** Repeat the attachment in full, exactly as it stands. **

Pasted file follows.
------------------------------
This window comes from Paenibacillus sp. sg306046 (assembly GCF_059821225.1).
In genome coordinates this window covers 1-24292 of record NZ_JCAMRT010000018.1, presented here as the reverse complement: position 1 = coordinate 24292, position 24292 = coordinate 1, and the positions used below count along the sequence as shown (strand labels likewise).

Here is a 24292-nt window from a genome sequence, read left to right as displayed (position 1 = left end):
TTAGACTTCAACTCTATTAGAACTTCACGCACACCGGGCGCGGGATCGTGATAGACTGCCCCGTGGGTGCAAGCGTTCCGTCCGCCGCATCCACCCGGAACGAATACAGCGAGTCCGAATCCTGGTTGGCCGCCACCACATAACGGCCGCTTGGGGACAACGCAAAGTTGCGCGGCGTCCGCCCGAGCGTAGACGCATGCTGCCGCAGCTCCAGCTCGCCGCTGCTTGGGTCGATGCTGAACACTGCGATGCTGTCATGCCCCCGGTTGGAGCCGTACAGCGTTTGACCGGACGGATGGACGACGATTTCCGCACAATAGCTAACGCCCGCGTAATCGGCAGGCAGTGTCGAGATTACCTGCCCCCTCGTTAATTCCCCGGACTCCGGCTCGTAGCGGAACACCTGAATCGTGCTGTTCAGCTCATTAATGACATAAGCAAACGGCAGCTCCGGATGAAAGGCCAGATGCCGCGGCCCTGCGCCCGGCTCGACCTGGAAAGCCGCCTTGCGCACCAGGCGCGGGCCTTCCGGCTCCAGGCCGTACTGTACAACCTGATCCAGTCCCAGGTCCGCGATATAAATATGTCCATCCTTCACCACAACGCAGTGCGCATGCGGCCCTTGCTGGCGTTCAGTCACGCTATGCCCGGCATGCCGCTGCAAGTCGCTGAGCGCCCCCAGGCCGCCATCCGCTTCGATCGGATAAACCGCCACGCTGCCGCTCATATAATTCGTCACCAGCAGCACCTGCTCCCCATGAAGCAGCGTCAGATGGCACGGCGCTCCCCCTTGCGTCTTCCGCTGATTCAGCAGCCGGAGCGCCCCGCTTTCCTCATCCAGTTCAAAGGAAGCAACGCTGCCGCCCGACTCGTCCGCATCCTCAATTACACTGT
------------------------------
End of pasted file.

This window comes from Paenibacillus sp. sg306046 (assembly GCF_059821225.1).
In genome coordinates this window covers 1-24292 of record NZ_JCAMRT010000018.1, presented here as the reverse complement: position 1 = coordinate 24292, position 24292 = coordinate 1, and the positions used below count along the sequence as shown (strand labels likewise).

Here is a 24292-nt window from a genome sequence, read left to right as displayed (position 1 = left end):
TTAGACTTCAACTCTATTAGAACTTCACGCACACCGGGCGCGGGATCGTGATAGACTGCCCCGTGGGTGCAAGCGTTCCGTCCGCCGCATCCACCCGGAACGAATACAGCGAGTCCGAATCCTGGTTGGCCGCCACCACATAACGGCCGCTTGGGGACAACGCAAAGTTGCGCGGCGTCCGCCCGAGCGTAGACGCATGCTGCCGCAGCTCCAGCTCGCCGCTGCTTGGGTCGATGCTGAACACTGCGATGCTGTCATGCCCCCGGTTGGAGCCGTACAGCGTTTGACCGGACGGATGGACGACGATTTCCGCACAATAGCTAACGCCCGCGTAATCGGCAGGCAGTGTCGAGATTACCTGCCCCCTCGTTAATTCCCCGGACTCCGGCTCGTAGCGGAACACCTGAATCGTGCTGTTCAGCTCATTAATGACATAAGCAAACGGCAGCTCCGGATGAAAGGCCAGATGCCGCGGCCCTGCGCCCGGCTCGACCTGGAAAGCCGCCTTGCGCACCAGGCGCGGGCCTTCCGGCTCCAGGCCGTACTGTACAACCTGATCCAGTCCCAGGTCCGCGATATAAATATGTCCATCCTTCACCACAACGCAGTGCGCATGCGGCCCTTGCTGGCGTTCAGTCACGCTATGCCCGGCATGCCGCTGCAAGTCGCTGAGCGCCCCCAGGCCGCCATCCGCTTCGATCGGATAAACCGCCACGCTGCCGCTCATATAATTCGTCACCAGCAGCACCTGCTCCCCATGAAGCAGCGTCAGATGGCACGGCGCTCCCCCTTGCGTCTTCCGCTGATTCAGCAGCCGGAGCGCCCCGCTTTCCTCATCCAGTTCAAAGGAAGCAACGCTGCCGCCCGACTCGTCCGCATCCTCAATTACACTGT